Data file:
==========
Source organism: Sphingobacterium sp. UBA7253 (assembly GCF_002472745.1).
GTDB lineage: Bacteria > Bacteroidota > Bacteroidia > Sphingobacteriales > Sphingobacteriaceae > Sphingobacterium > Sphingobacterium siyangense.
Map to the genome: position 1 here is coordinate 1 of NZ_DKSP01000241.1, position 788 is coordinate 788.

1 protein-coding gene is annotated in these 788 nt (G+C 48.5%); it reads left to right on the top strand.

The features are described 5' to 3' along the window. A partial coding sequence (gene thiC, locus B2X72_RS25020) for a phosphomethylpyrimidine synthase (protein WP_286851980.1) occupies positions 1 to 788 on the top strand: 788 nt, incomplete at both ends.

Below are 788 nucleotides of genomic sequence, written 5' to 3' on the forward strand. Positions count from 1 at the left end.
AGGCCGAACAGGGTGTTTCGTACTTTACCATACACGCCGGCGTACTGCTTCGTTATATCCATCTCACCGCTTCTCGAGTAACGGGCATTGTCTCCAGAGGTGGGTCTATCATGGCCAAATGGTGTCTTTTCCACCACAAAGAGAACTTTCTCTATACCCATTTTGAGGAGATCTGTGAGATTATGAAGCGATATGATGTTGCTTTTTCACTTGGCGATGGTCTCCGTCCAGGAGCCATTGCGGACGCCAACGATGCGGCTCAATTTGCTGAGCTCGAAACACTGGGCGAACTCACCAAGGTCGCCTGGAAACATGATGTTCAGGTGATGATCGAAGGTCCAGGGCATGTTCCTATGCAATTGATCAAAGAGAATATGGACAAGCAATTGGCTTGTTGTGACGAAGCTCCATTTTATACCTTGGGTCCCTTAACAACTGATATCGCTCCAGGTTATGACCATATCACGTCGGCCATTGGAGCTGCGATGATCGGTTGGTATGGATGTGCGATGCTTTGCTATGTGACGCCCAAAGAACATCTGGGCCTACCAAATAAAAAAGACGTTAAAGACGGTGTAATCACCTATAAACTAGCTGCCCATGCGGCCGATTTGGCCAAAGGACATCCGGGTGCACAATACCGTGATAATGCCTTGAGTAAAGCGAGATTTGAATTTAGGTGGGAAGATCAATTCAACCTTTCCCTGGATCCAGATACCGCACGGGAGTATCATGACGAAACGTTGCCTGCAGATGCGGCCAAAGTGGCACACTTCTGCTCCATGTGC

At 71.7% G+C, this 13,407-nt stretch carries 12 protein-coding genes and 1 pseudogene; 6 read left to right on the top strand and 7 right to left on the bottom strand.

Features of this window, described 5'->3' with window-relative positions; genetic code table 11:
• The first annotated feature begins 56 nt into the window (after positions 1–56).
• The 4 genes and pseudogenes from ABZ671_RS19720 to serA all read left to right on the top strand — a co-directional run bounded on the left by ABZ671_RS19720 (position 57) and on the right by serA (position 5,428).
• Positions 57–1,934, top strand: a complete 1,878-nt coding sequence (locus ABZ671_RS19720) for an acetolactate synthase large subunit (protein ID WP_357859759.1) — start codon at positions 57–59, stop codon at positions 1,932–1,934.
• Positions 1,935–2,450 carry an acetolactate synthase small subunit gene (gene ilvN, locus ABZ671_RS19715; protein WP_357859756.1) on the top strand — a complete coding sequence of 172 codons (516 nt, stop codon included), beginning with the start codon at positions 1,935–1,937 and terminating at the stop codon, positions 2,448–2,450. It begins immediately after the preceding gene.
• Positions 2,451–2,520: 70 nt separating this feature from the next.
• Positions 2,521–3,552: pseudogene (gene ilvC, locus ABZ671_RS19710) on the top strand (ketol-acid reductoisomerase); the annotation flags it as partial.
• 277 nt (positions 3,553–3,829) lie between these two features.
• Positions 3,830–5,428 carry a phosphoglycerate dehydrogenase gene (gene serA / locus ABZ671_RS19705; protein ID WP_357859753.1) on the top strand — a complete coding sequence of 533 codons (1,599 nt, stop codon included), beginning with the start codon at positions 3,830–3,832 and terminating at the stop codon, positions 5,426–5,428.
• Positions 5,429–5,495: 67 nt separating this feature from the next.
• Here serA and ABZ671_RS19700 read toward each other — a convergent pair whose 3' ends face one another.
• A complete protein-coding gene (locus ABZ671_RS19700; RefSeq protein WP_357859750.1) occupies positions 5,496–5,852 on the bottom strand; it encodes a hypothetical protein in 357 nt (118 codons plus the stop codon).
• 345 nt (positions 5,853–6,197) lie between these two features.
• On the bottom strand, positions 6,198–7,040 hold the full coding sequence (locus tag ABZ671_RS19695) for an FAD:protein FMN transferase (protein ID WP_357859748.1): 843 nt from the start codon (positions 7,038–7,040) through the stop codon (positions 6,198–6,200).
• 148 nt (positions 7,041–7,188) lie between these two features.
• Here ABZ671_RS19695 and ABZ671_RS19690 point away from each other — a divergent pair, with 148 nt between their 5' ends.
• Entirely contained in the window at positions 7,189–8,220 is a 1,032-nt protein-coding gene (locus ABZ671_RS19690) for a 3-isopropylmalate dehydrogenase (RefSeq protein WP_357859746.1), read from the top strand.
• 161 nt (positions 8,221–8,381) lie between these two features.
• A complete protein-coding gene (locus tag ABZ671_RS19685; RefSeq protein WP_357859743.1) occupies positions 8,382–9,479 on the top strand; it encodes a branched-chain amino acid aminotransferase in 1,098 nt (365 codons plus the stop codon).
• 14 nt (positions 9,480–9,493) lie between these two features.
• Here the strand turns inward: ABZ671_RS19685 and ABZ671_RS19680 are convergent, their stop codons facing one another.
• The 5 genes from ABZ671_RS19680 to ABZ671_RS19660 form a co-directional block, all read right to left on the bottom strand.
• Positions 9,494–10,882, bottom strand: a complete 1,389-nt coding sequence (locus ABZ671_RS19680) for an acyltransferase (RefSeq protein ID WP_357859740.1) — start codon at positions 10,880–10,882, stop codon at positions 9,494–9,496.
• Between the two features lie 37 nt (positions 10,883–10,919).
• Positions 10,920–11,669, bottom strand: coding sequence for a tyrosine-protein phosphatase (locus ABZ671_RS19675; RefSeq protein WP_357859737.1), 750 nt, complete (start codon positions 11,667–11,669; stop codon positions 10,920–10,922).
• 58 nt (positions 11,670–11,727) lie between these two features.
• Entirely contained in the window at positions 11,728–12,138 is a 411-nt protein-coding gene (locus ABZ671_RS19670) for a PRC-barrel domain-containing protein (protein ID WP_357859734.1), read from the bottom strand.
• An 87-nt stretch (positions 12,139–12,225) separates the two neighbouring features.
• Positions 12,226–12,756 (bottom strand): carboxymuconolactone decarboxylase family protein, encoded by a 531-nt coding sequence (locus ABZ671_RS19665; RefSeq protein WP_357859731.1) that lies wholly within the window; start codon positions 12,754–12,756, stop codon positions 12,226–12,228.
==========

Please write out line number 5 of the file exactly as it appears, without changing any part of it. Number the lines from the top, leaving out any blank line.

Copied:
The features are described 5' to 3' along the window. A partial coding sequence (gene thiC, locus B2X72_RS25020) for a phosphomethylpyrimidine synthase (protein WP_286851980.1) occupies positions 1 to 788 on the top strand: 788 nt, incomplete at both ends.